On Wednesday of this week I took off of work to spend the day with Heather and the boys for the last trip of the summer to the local water park. We got there when it opened and stayed until it was within twenty minutes of closing. At the beginning of our day I remarked to Heather that I’d forgotten to bring my cell phone, and she said she had left hers at home as well.
We had the best of days — letting each of the boys choose in turn which ride they wanted to go to next. Their vitality and courage is amazing to me. At their age I was never as brave as they are. We left the park exhausted and ready for a good dinner.
We drove home to change into dry clothes before dinner to find that both of our cell phones had voice messages waiting and there were over 20 missed called on the home phone callerID — all from Heather’s father. We knew that whatever the news was it was not good news.
Heather’s cousin Corry had died early that morning in Iraq. At once tears flowed and a deep anger welled up inside both of us.
Corry Paul Tyler, 29, an Army captain and 1999 West Point graduate from Woodbine, Georgia, was one of the 14 soldiers killed in the crash of a UH-60 Black Hawk helicopter near Kirkuk in northern Iraq on Wednesday, August 22, 2007.
In the dark hours before dawn, Corry and three other soldiers from the 4th Squadron, 6th Air Cavalry, Fort Lewis, Washington, picked up ten troops from the 25th Infantry Division, Schofield Barracks, Hawaii, after a night mission.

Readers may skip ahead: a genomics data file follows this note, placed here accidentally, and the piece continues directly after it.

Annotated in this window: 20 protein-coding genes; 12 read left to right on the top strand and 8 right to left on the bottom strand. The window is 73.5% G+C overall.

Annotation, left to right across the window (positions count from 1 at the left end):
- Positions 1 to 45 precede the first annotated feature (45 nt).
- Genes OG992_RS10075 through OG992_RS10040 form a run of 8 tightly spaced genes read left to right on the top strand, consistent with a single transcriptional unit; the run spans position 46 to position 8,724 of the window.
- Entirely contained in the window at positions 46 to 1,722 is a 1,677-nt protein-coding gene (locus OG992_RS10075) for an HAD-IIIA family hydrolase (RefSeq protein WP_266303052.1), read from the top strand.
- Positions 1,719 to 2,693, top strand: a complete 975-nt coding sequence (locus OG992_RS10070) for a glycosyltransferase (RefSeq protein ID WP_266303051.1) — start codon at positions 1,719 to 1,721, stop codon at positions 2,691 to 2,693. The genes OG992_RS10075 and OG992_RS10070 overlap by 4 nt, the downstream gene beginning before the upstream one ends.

Corry was a husband to his loving wife and a father to his three young children. He was the sole remaining male in his family which allowed him to avoid deployment; yet this was his third tour in Iraq.
Corry hoped to go to medical school and become an Army physician. He was to have heard soon if he had been accepted.
Today there are 3723 U.S. deaths in Iraq confirmed by the Department of Defense. Before Wednesday, that ever increasing number was more of an abstraction to me than reality. With the death of Corry, the addition of one integer to that total number, it is no longer an abstraction. It’s an open wound of pain and loss of infinite proportions for every family of every fallen soldier and citizen.
Capt. Corry P. Tyler served his family and country honorably to the end, and he shall be remembered by all those who knew him as one who lived deliberately and deeply.